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Old November 14th, 2010, 05:38 PM   #1
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How to use SIN in RSLogix

Hello,

I am not an expert in RSLogix, that's why I am asking for some help. I need to add a SIN wave in RSLogix. It needs to look like this: sin((1/60)*time). I have read in the help section that: dest:=sin(source), so my «source» needs to be: (1/60)*time. My problem is the following: I don't know how to input the time correctly. It doesn't look like a hard task, but I just want some tips because I want to be sure to do it correctly. Thank you!

Pierre
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Old November 14th, 2010, 05:59 PM   #2
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well, you didn't tell us WHICH RSLogix you're using – and you didn't tell us WHAT TIME (seconds, minutes, hours, etc.) you want to use - but maybe the two following examples will get you started ...

===============

for RSLogix500 – use a Floating Point location (example: F8:0) as your destination for a CPT (Compute) instruction ...

try this for the expression:

((SIN(S:42 * 0.10649)) * 50.0) + 50.0

that should give you a sine wave with a period of one minute – and a range from 0 to 100 ...

===============

for RSLogix5 – use a Floating Point location (example: F8:0) as your destination for a CPT (Compute) instruction ...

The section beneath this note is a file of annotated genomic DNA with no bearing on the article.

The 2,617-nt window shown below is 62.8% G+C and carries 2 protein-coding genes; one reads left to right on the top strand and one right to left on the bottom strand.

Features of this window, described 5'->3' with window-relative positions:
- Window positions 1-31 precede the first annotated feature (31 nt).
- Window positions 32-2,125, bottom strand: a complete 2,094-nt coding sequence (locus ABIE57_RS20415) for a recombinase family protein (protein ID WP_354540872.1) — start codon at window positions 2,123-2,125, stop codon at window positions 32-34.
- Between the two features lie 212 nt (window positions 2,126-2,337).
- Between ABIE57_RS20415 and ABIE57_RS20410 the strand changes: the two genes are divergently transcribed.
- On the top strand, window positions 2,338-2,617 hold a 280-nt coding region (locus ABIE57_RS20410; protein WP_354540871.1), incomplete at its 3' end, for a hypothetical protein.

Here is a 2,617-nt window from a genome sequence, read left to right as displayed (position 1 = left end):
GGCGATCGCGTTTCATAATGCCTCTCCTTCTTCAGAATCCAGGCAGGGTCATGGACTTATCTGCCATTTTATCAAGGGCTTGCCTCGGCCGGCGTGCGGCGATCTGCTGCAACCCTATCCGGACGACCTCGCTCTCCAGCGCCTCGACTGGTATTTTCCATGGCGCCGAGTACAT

try this for the expression:

((SIN(S:23 * 0.10649)) * 50.0) + 50.0

that should give you a sine wave with a period of one minute – and a range from 0 to 100 ...

===============

both of the examples above are based on using the seconds reading from the processor's real-time clock ... if your processor doesn't have a clock, then let us know and we'll try something else ...

if this doesn't fully answer your question, please post again with more details ...
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Last edited by Ron Beaufort; November 14th, 2010 at 06:29 PM.
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Old November 14th, 2010, 10:10 PM   #3
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thank you for your answer!
The version I'm using is RSLogix5000 and the time is in seconds. I would like to implement a SIN bloc (found under «Trig Function») in a «Function Bloc Diagram».

Thanks Again!
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Old November 15th, 2010, 02:50 AM   #4
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In Logix 5000, all the trig functions take angles as Radians, not degrees. Something to be aware of if it looks like numbers are coming out strange.
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Old November 15th, 2010, 06:11 AM   #5
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short on time ... see if this helps ...

this pretty much duplicates the earlier examples - but in FBD programming ...
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File Type: jpg Sine_Wave_5000.jpg (38.0 KB, 335 views)
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Old November 15th, 2010, 07:45 AM   #6
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Ron